Le Grand Bellevue Chic Room
Spend a weekend in the mountains of Switzerland with your The World of Hyatt points. (Photo courtesy of the Le Grand Bellevue)

The Chase Sapphire Preferred’s sign-up bonus will give you two nights at any Category 7 or 8 property worldwide. On the Category 8 side, the Le Grand Bellevue hotel in Gstaad, Switzerland is an interesting property. This Small Luxury Hotels property is located in a traditional Swiss mountain village, offering chic rooms, an on-site spa, numerous restaurants (including a “chesery”!) and is close to several ski spots. A weekend night in 2021 costs $935, giving you a nice 2.3 cents per point value.

(Photo courtesy of Hyatt)
The Park Hyatt New York is one of NYC’s more luxurious hotels. (Photo courtesy of Hyatt)

One of my favorite Category 7 hotels is the Park Hyatt New York. This is one of the most luxurious hotels in New York City and offers elegant rooms in the heart of Manhattan. Its pool and spa give you a place to relax after a long day of touring the city, so it’s an excellent place for a domestic city break. It isn’t cheap though — weekend cash rates cost roughly $858 after tax. This means 30,000 World of Hyatt points gives you an excellent 2.86 cents per point in value.

Related: Another 49 luxury hotels and resorts now available using Hyatt points

Spend a week in Category 2 or 3 hotels

You don’t always have to use your points for pure luxury. Often it makes sense to use points to cover longer stays at Category 2 or 3 Hyatt properties that cost just 8,000 and 12,000 The World of Hyatt points per night, respectively. This means that your 80,000-point sign-up bonus gives you more than enough points for a six-night stay.

Hyatt Regency Chicago King Room
Spend six nights in the heart of Chicago at the Hyatt Regency Chicago. (Image courtesy of Hyatt)

One of the most interesting Category 3 hotels in the U.S. is the Hyatt Regency Chicago. This hotel is in downtown Chicago, just steps from The Magnificent Mile and River North. The rooms are modern and spacious, so it’s a great place for a family trip or couple’s weekend away. A night costs $179 after-tax, giving you 1.49 cents per point in value. This is lower than TPG’s Ultimate Rewards valuation but can be a good way to save money on a last-minute trip.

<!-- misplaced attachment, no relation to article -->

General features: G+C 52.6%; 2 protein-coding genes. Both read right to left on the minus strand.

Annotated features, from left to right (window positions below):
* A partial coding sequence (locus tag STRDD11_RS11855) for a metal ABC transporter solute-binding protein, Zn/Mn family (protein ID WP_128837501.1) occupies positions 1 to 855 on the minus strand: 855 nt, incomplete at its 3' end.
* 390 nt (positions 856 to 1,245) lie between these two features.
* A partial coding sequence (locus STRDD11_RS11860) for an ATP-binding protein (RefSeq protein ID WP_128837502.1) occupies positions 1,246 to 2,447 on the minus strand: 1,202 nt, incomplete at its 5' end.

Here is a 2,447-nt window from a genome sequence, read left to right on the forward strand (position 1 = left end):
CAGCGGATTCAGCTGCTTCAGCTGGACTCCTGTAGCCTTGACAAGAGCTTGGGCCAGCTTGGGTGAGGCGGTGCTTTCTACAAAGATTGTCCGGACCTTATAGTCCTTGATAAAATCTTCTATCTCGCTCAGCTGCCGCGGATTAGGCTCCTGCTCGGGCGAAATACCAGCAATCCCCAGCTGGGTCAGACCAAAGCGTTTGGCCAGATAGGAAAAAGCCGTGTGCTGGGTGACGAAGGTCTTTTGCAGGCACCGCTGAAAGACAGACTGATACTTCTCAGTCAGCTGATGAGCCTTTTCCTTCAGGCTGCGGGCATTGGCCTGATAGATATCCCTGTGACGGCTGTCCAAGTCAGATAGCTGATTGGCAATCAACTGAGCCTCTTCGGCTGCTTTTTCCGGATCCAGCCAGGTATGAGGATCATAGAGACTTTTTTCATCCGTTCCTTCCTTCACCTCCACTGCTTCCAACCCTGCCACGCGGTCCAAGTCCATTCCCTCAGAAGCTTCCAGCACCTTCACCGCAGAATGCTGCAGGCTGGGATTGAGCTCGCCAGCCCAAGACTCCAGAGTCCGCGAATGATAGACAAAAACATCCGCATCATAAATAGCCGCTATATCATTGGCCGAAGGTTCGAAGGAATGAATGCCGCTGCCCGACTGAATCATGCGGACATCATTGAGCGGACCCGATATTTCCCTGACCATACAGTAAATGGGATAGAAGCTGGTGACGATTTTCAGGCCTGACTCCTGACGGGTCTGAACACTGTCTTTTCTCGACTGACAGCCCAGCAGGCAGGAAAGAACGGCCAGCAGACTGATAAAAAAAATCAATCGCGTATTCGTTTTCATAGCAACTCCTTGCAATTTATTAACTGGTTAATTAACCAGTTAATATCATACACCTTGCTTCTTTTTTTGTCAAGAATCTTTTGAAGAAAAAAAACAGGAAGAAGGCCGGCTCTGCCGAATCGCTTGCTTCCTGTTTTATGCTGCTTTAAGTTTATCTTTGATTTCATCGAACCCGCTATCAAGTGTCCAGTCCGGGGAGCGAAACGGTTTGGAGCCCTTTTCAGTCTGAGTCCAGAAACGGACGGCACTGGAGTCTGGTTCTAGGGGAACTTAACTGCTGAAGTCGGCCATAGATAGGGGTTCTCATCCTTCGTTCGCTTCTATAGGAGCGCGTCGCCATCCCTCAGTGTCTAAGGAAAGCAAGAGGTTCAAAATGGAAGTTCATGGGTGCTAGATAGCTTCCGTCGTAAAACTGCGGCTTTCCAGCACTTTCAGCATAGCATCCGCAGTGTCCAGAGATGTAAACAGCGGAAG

(Photo courtesy of Hyatt Place)
Experience Las Vegas for just 8,000 points per night at the Hyatt Place Las Vegas. (Photo courtesy of Hyatt)

As discussed, Category 2 hotels cost just 8,000 World of Hyatt points per night. One of the best hotels in this category is the Hyatt Place Las Vegas. This hotel is located a few blocks off the Las Vegas Strip, giving you a place to recharge after a day of exploring all the city has to offer. Those 8,000 points give you a whopping 3.15 cents per point in value, as weekend rates can soar as high as $252 after tax per night.

Related: Battle of the Hotels: Why I think Hyatt is the best

Splurge on an all-inclusive resort

Finally, Hyatt has a handful of all-inclusive resorts scattered around Mexico and Jamacia. When you book a stay at these resorts, your food, beverage and some activities are included with your stay. The points price of these resorts run between 20,000 and 25,000 points per night — you can see the full price list below.

Hyatt All Inclusive Award Pricing
(Image courtesy of Hyatt)

In my opinion, this is an excellent redemption when you factor in the cost of food and drink. Since most parts of Mexico are open to Americans, you can use this redemption to treat yourself to a much-needed break from 2020. Check out TPG Travel Analyst Zach Griff’s full review of the Hyatt Ziva Cancun for a look at what to expect.

Related: 11 all-inclusive beach resorts you can book with points

Domestic flights for the whole family

United 737 at the gate at Chicago-O'Hare International Airport
You can use your Ultimate Rewards points to cover domestic flights and get an excellent redemption value. (Photo by EQRoy/Shutterstock)